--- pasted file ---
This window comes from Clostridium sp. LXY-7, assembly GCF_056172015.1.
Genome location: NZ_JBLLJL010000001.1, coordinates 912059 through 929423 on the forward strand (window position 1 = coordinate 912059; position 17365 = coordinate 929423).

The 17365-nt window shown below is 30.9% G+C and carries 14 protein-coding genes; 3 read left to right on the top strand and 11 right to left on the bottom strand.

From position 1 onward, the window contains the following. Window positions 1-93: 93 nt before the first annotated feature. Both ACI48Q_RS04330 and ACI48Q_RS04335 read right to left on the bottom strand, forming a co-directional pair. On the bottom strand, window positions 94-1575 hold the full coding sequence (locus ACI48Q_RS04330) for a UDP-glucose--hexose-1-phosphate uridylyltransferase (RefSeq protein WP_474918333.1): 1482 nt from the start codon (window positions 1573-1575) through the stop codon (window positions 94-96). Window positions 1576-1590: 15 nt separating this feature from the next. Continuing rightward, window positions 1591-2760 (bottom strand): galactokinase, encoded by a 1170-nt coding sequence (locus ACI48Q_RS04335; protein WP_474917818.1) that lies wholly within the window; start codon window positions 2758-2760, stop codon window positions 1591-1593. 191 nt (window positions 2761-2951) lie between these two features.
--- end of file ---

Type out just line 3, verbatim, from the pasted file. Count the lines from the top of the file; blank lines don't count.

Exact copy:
The 17365-nt window shown below is 30.9% G+C and carries 14 protein-coding genes; 3 read left to right on the top strand and 11 right to left on the bottom strand.